Review: Exit Strategy by Kelley Armstrong

Cool under pres­sure. If they post­ed employ­ment ads for hit­men, that’d be the num­ber two require­ment, right after detail-ori­ent­ed. A good hit­man must pos­sess the per­fect blend of per­son­al­i­ty type A and B traits, a con­trol freak who obsess­es over every cloth­ing fiber yet projects the demeanor of the most laid-back slack­er. After pulling a hit, I can walk past police offi­cers with­out so much as a twitch in my heart rate. I’d love to chalk it up to nerves of steel, but the truth is I just don’t rat­tle that easily.

cover of Exit Strategy by Kelley Armstrong
Nadia Stafford is quite the depar­ture from Kel­ley Arm­strong’s oth­er hero­ines, and that isn’t just because she’s a human rather than a were­wolf, witch, vam­pire, ghost, or necro­mancer. Don’t let that keep you from read­ing Exit Strat­e­gy, though. This book, while not a fan­ta­sy, proves that Arm­strong is much more than “just” a fan­ta­sy author. In fact, it was rather refresh­ing to read an entire­ly “mun­dane” crime nov­el, since so much of the fic­tion mar­ket is focus­ing on roman­tic dark fan­ta­sy that bor­ders on erotica.

I am, admit­ted­ly, cheap. I sel­dom buy books for myself, pre­fer­ring to check them out from the library. Any­thing I do buy, I’ve prob­a­bly already read, and want to own.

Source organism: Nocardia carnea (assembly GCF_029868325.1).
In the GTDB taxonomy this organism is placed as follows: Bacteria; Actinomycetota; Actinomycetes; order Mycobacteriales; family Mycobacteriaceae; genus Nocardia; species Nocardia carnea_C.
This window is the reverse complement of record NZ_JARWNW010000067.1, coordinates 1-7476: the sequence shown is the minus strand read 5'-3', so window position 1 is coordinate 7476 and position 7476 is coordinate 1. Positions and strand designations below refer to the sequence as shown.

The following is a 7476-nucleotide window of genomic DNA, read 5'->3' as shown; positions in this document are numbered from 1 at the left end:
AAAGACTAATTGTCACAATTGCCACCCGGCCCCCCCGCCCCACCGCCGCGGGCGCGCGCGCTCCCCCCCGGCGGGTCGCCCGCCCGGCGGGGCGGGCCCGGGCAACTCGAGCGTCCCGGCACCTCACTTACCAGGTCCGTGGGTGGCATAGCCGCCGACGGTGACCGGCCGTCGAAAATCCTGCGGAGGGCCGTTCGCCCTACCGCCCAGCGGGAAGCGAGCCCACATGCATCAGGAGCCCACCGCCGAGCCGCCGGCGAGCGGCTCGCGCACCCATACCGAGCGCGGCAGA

Our local library had­n’t ordered Exit Strat­e­gy, and I’m not big on crime nov­els, so I real­ly was­n’t plan­ning to read it. It was just there, on an end­cap dis­play with Arm­strong’s oth­er nov­els. The cov­er caught my attention—how could it not? I was killing time, so I opened it and read a ran­dom pas­sage. I found that I could­n’t put it down, and end­ed up buy­ing it. I was in the mid­dle of sev­er­al oth­er books at the time, but com­pared to Exit Strat­e­gy, they might as well have been cere­al boxes. 

No, it isn’t a super­nat­ur­al nov­el. No, it isn’t a romance. It isn’t even a mys­tery, exact­ly. But it’s very, very good. The plot­ting is even, and I found the main char­ac­ters believ­able. I’m glad Arm­strong has been con­tract­ed for a sec­ond nov­el, but I want it now, please?!

How does a “thir­ty-some­thing mom” as Arm­strong describes her­self, come up with nov­els like this? I’m not sure, but I’m hop­ing this 40-some­thing mom can some­day man­age even a chap­ter or two of this caliber.

By the way, if any­one ever doubts Kel­ley Arm­strong’s fem­i­nin­i­ty, I will sim­ply point that per­son to the fol­low­ing paragraph: 

I slant­ed my gaze his way, in case he was talk­ing to me. He was­n’t, of course. I was invisible…or as close to it as a non­super­hero could get, hav­ing donned the ulti­mate female dis­guise: no appar­ent make­up and thir­ty-five pounds of extra padding.

Yep, instant invis­i­bil­i­ty spell!

Cyn is Rick's wife, Katie's Mom, and Esther & Oliver's Mémé. She's also a professional geek, avid reader, fledgling coder, enthusiastic gamer (TTRPGs), occasional singer, and devoted stitcher.
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One thought on “Review: Exit Strategy by Kelley Armstrong

  1. Yup, gonna have to check it out — thank­ful­ly, my library does have it 🙂 

    That last quote hooked me. Thanks for the review!

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